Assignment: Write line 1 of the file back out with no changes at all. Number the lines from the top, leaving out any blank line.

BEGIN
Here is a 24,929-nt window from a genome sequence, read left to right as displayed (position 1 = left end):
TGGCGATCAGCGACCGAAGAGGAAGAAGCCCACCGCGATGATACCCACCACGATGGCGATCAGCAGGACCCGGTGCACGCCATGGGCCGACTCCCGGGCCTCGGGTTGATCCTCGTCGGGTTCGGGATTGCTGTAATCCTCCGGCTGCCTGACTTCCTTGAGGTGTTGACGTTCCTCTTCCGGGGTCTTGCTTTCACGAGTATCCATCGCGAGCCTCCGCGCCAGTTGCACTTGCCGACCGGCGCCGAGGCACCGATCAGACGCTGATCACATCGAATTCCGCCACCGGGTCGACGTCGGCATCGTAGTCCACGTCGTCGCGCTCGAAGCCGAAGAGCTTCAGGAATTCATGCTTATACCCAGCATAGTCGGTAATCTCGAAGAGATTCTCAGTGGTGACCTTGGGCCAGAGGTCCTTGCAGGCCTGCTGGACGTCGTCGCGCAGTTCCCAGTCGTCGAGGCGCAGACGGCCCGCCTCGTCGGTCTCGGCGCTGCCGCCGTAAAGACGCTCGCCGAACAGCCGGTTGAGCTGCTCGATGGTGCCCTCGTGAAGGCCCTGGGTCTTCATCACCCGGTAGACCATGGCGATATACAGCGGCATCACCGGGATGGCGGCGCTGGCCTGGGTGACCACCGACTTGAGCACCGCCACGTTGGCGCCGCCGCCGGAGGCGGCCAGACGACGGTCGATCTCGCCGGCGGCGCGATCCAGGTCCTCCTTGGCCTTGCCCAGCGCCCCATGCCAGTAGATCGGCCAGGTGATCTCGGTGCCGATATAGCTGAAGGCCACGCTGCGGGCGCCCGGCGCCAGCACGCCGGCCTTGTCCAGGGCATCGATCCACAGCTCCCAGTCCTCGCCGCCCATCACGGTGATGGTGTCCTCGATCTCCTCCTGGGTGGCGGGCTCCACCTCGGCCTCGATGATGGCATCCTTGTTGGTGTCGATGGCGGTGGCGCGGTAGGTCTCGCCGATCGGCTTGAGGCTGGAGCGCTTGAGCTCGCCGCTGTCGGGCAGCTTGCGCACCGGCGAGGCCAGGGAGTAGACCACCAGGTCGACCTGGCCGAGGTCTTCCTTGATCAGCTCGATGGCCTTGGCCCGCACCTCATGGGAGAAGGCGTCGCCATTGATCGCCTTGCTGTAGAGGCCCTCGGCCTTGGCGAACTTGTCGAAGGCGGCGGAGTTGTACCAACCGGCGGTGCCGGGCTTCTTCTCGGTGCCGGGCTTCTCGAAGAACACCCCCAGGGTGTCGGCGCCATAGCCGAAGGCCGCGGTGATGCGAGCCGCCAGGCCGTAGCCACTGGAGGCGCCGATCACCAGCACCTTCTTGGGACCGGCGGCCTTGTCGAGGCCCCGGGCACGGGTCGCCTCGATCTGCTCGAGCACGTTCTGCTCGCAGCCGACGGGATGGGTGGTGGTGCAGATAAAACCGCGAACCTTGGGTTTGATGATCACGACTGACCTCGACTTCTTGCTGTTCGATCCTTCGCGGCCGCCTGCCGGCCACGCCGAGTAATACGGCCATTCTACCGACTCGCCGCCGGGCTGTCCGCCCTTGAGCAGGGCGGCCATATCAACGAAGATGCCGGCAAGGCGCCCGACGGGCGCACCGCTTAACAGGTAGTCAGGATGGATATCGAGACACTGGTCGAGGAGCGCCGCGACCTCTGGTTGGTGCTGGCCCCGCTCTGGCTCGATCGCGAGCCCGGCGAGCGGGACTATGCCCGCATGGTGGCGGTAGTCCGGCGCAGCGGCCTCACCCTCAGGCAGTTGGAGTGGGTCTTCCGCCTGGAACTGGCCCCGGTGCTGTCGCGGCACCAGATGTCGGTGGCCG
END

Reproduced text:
Here is a 24,929-nt window from a genome sequence, read left to right as displayed (position 1 = left end):